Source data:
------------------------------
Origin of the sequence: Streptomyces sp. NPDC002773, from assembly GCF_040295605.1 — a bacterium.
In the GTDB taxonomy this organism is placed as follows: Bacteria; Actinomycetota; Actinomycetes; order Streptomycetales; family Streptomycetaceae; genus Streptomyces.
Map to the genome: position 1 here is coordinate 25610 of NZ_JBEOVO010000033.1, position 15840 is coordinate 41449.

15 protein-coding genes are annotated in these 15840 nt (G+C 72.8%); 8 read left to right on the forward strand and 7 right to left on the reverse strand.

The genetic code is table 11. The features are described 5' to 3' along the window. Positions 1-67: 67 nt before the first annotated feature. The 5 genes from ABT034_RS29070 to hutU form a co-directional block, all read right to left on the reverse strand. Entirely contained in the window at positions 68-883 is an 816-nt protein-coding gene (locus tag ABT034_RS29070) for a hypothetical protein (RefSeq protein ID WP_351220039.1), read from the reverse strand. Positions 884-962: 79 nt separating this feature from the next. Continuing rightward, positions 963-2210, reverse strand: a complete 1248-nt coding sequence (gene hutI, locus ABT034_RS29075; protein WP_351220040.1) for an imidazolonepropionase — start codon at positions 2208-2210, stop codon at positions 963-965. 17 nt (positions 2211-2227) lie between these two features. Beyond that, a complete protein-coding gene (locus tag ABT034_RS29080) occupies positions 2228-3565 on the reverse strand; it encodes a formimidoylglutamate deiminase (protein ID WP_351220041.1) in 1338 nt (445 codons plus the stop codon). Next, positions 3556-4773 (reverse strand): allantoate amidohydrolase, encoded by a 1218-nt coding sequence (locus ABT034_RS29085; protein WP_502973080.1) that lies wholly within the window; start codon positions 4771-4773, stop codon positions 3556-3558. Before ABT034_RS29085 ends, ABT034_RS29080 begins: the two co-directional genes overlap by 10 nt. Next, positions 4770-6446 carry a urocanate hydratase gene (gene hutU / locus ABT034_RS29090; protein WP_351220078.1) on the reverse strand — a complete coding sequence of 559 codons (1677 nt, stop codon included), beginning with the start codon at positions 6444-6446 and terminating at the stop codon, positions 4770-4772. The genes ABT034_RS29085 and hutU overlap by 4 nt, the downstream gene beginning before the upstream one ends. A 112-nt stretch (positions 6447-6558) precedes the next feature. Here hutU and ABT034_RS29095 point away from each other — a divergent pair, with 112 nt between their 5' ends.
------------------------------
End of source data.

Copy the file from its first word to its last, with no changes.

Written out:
Origin of the sequence: Streptomyces sp. NPDC002773, from assembly GCF_040295605.1 — a bacterium.
In the GTDB taxonomy this organism is placed as follows: Bacteria; Actinomycetota; Actinomycetes; order Streptomycetales; family Streptomycetaceae; genus Streptomyces.
Map to the genome: position 1 here is coordinate 25610 of NZ_JBEOVO010000033.1, position 15840 is coordinate 41449.

15 protein-coding genes are annotated in these 15840 nt (G+C 72.8%); 8 read left to right on the forward strand and 7 right to left on the reverse strand.

The genetic code is table 11. The features are described 5' to 3' along the window. Positions 1-67: 67 nt before the first annotated feature. The 5 genes from ABT034_RS29070 to hutU form a co-directional block, all read right to left on the reverse strand. Entirely contained in the window at positions 68-883 is an 816-nt protein-coding gene (locus tag ABT034_RS29070) for a hypothetical protein (RefSeq protein ID WP_351220039.1), read from the reverse strand. Positions 884-962: 79 nt separating this feature from the next. Continuing rightward, positions 963-2210, reverse strand: a complete 1248-nt coding sequence (gene hutI, locus ABT034_RS29075; protein WP_351220040.1) for an imidazolonepropionase — start codon at positions 2208-2210, stop codon at positions 963-965. 17 nt (positions 2211-2227) lie between these two features. Beyond that, a complete protein-coding gene (locus tag ABT034_RS29080) occupies positions 2228-3565 on the reverse strand; it encodes a formimidoylglutamate deiminase (protein ID WP_351220041.1) in 1338 nt (445 codons plus the stop codon). Next, positions 3556-4773 (reverse strand): allantoate amidohydrolase, encoded by a 1218-nt coding sequence (locus ABT034_RS29085; protein WP_502973080.1) that lies wholly within the window; start codon positions 4771-4773, stop codon positions 3556-3558. Before ABT034_RS29085 ends, ABT034_RS29080 begins: the two co-directional genes overlap by 10 nt. Next, positions 4770-6446 carry a urocanate hydratase gene (gene hutU / locus ABT034_RS29090; protein WP_351220078.1) on the reverse strand — a complete coding sequence of 559 codons (1677 nt, stop codon included), beginning with the start codon at positions 6444-6446 and terminating at the stop codon, positions 4770-4772. The genes ABT034_RS29085 and hutU overlap by 4 nt, the downstream gene beginning before the upstream one ends. A 112-nt stretch (positions 6447-6558) precedes the next feature. Here hutU and ABT034_RS29095 point away from each other — a divergent pair, with 112 nt between their 5' ends.